LOCKED APART: The Koger-Harris Family by Gabriela Bulisova & Mark Isaac
The Koger-Harris Family, living just outside the nation’s capital, has ample experience with this negative impact. William Koger, the father, lives with his mother, Sandra Koger, and three boys – Isaiah, Demetri, and Dashawn. But it is the absence of the mother, Sherrie Harris, who has been imprisoned at Hazelton Penitentiary, in Bruceton Mills, West Virginia since 2006, which looms over the household. William took on the unexpected role of primary caregiver to the children, but he has been in and out of jobs and in and out of prison. After being injured in a car accident, he is unemployed and often in pain. Sandra, the grandmother, also provides extensive care of the three boys, but the family is stretched financially and often unable to afford food or medicine. The children are emotionally scarred by their mother’s absence and sometimes withdraw into their shells or act out. Only when pressed do they express their intense yearning for their mother to come home and provide them with the love they are missing.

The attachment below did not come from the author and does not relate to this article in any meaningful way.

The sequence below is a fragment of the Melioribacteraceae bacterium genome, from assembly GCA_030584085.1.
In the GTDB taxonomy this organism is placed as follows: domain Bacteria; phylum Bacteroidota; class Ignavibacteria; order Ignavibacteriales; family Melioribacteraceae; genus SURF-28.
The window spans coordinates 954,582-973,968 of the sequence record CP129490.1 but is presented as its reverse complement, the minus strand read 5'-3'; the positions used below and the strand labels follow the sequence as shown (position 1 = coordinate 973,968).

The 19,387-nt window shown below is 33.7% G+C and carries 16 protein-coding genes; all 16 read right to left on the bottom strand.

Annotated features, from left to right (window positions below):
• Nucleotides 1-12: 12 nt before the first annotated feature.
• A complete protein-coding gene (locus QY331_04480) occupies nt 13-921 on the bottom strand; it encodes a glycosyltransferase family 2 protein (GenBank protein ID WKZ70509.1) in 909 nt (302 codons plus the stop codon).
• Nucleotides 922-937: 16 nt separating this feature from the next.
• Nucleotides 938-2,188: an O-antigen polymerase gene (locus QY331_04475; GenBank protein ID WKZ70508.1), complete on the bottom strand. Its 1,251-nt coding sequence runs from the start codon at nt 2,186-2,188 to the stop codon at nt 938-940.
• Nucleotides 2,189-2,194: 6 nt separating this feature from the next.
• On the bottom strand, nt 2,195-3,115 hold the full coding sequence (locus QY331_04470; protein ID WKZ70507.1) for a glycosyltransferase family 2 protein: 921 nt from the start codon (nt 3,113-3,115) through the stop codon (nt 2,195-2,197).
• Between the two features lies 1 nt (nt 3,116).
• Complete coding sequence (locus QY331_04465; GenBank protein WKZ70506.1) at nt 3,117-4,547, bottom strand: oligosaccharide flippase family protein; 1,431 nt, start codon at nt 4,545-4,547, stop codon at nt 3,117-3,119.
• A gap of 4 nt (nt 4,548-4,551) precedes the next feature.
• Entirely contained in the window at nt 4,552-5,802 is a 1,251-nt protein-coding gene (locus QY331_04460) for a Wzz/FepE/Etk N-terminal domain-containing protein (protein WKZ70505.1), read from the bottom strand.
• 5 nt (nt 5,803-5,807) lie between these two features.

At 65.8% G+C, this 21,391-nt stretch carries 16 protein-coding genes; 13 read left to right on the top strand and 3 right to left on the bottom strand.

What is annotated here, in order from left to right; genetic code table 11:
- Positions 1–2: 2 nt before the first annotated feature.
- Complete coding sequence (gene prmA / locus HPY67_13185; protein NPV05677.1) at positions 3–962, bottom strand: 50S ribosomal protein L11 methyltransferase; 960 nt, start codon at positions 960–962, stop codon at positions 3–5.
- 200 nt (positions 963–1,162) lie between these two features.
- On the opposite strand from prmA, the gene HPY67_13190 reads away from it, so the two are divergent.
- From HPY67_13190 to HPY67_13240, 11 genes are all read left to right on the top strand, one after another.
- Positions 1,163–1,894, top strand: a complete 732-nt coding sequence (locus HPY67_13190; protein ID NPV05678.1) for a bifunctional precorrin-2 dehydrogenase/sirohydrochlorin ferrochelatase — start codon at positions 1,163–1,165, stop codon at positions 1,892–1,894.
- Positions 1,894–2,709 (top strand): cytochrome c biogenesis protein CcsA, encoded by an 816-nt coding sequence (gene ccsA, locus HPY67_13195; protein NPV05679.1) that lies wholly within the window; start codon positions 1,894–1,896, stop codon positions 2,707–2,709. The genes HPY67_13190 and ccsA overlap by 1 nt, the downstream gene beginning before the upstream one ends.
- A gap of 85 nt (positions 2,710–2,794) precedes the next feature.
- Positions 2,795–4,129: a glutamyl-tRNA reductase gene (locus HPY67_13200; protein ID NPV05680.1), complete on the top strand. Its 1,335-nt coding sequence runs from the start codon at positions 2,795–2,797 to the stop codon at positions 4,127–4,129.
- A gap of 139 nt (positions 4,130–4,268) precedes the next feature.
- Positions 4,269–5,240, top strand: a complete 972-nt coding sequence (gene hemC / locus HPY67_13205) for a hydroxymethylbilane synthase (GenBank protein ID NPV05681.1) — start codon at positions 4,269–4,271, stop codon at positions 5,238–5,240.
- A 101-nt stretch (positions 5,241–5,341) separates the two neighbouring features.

According to the Urban Institute, the experience of a parent going to prison will have a “significant impact on the emotional, psychological, developmental, and financial well-being of the child.” Children have difficulty visiting their parents and often lose contact. They drop out of school more frequently and are more likely to be incarcerated than their peers. Separation due to a parent’s incarceration is often accompanied by stigma, ambiguity, and a lack of compassion and support. In the case of the Koger-Harris family, the three boys found out for the first time that their mother was in prison when their grandmother took them to visit her at Hazelton Penitentiary. The children now expect their mother to return in 2016, but prison records show she will be released a year later.
Locked Apart makes clear that family members – and especially children -- of offenders are among those who are victimized when a crime occurs. Like the voices of crime victims and their families, the voices of offenders’ family members must be heard. This contributes to the hope that victims, offenders, and the community can repair the harm caused by crime and create a peaceful future in which all are contributing members of society.